James returns to his fatherly admonitions to the churhes. He re-introduces the topic of judging others, but this time in a gentler, reasoning tone. Instead of chiding them, he begins to urge them and entreat them. To those who won’t respond to his reprimands, maybe they will respond to his entreaties.
By using the word “brothers”, James is reminding them that they are family. Not only that, they are “immediate family”, children of the same Heavenly Father through faith in the Lord Jesus Christ. James uses the Greek word “katalaleite”, which literally means “to speak against”. It can also mean “to slander”, “to revile”, “to gossip”. “It is not only an expression of arrogance and disregard for one’s brother, it is also a slight to God’s law, and God is the Lawgiver”. (Theological Dictionary of New Testament Words).
As a child, can you remember hearing the words, “Wait until your father gets home!” If you can remember hearing those words, you knew what it meant, didn’t you? It meant that this act of disobedience was serious enough that the chastening was not over yet. You were going to hear some more about it later from your father, and the punishment might be even more severe! In a similar way, James is saying, in effect, “You had better take my advice and make things right so that you might not have to reckon with our Heavenly FATHER about this issue!
The second Greek word, which is found in verses 11 and 12, is “krinon”. It means to judge others in the sense of condemning them. A person with such a critical attitude can always find something or someone to criticize, whether their criticism is grounded or not. What an expression of defiance against God and His Word! It would be like standing in a courtroom in front of the judge and trying to pass judgment on another person. The gavel would come down in a hurry. BAM!!!!!! “OUT OF ORDER! I MAKE THE JUDGMENTS IN THIS COURTROOM!” Do you get the point I am trying to make? God is our Judge, and we are always in His presence. When we pass judgment on another believer, we are always “OUT OF ORDER”! I found the following caption at the bottom of a Daily Bread devotion on the topic of judging others: “If Jesus didn’t come to condemn the world, that’s probably not our mission either.”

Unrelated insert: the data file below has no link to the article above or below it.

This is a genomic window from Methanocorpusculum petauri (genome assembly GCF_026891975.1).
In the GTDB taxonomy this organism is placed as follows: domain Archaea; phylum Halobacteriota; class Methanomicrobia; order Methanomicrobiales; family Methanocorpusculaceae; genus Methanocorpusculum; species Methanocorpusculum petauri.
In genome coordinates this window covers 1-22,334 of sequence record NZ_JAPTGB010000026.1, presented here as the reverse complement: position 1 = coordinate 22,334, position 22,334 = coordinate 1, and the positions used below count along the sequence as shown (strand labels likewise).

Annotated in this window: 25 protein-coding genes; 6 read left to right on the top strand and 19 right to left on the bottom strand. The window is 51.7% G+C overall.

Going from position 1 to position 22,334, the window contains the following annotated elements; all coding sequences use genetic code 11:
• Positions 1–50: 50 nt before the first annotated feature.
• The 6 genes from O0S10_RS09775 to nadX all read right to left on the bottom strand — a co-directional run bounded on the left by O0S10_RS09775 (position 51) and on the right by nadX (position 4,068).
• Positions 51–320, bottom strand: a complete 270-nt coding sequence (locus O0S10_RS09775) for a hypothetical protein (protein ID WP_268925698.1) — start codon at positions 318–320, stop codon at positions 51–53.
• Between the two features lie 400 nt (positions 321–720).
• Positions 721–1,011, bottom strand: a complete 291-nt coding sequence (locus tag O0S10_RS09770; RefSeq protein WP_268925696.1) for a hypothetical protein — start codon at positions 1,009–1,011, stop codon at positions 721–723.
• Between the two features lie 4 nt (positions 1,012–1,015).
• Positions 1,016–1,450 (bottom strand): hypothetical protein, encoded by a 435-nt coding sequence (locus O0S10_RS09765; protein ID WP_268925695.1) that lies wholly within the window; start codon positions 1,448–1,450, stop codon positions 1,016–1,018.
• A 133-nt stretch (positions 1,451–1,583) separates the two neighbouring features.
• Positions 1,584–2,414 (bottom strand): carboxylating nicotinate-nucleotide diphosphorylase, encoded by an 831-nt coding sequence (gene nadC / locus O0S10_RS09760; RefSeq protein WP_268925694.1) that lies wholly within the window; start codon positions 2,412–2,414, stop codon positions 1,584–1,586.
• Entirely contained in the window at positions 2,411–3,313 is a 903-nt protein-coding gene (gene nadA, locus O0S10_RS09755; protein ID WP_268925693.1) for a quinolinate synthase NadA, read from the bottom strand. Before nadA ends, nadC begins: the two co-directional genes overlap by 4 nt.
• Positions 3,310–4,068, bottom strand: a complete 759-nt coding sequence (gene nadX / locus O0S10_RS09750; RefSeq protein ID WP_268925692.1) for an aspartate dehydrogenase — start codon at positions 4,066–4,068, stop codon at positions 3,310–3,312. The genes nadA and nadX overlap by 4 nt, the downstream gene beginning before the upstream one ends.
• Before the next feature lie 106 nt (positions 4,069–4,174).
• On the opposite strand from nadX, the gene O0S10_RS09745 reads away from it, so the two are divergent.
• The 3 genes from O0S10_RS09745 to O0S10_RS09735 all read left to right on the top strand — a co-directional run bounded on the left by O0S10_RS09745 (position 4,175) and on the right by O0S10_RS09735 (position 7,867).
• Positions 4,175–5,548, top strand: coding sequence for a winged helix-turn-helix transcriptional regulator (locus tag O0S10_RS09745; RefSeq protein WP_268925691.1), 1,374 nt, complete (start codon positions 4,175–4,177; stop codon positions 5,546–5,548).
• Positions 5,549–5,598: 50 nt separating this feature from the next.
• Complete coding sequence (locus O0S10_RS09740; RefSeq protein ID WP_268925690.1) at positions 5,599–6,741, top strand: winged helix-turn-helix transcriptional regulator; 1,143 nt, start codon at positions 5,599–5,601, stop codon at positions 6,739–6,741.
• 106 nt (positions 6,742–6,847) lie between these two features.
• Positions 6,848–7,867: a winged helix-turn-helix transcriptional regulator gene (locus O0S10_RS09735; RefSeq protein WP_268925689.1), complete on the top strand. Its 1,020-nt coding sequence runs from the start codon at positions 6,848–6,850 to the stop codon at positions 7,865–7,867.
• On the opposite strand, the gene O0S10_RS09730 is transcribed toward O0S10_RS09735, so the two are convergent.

Do you sometimes have a tendency to criticize others and make judgments about others? Have you come up with reasons to justify your critical attitude and behavior? An Our Daily Bread Devotional uses a popular comic strip, “Peanuts”, by Charles Schulz, to illustrate our tendency to justify our criticism of others.
Linus had his security blanket in place and his thumb resting safely in his mouth, but he was troubled. Turning to Lucy, who was sitting next to him, he asked, “Why are you always so anxious to criticize me? Her response was typical: “I just think I have a knack for seeing other people’s faults.” Exasperated, Linus threw his hands up and asked, “What about your own faults?” Without hesitation, Lucy explained, “I have a knack for overlooking them.”
We smile, but do we sometimes think that it’s our God-ordained responsibility to dish out negative criticism? Do we see it as a knack or a “spiritual gift”? And are we short-sighted when it comes to our own faults? There are many passages of Scripture, both in the Old Testament and New Testament, that speak against this attitude. I memorized two passages of Scripture on stewardship of speach to convict me and redirect me when I fall into this attitude and behavior. They are Proverbs 25:11,12 and Ephesians 4:29. You may want to look them up if you are not familiar with them.
Slander and negative criticism don’t just affect those we are talking to, or talking about. There are much more far-reaching consequences. For example, there may be children or younger Christians who may look up to us as a role model, and who are mimicking our words and actions. And, of course, there may be non-Christians observing us who might become turned off to the Gospel of Jesus Christ because of our attitude, words, and actions. Please consider all these consequences and ask God to change your attitude and enable you confess your sins to one another and become a lover of the brethren in Christ. You will be happier, they will be happier, God will be happier, and unbelievers will be saying, “See how they love one another!”.
Love is a fruit of the Spirit, and a result of being controlled by the Spirit of God. Are you ready to turn the control of your life over to God, and let Him have His way in your life? You’ll be glad you did; and so will everybody you know!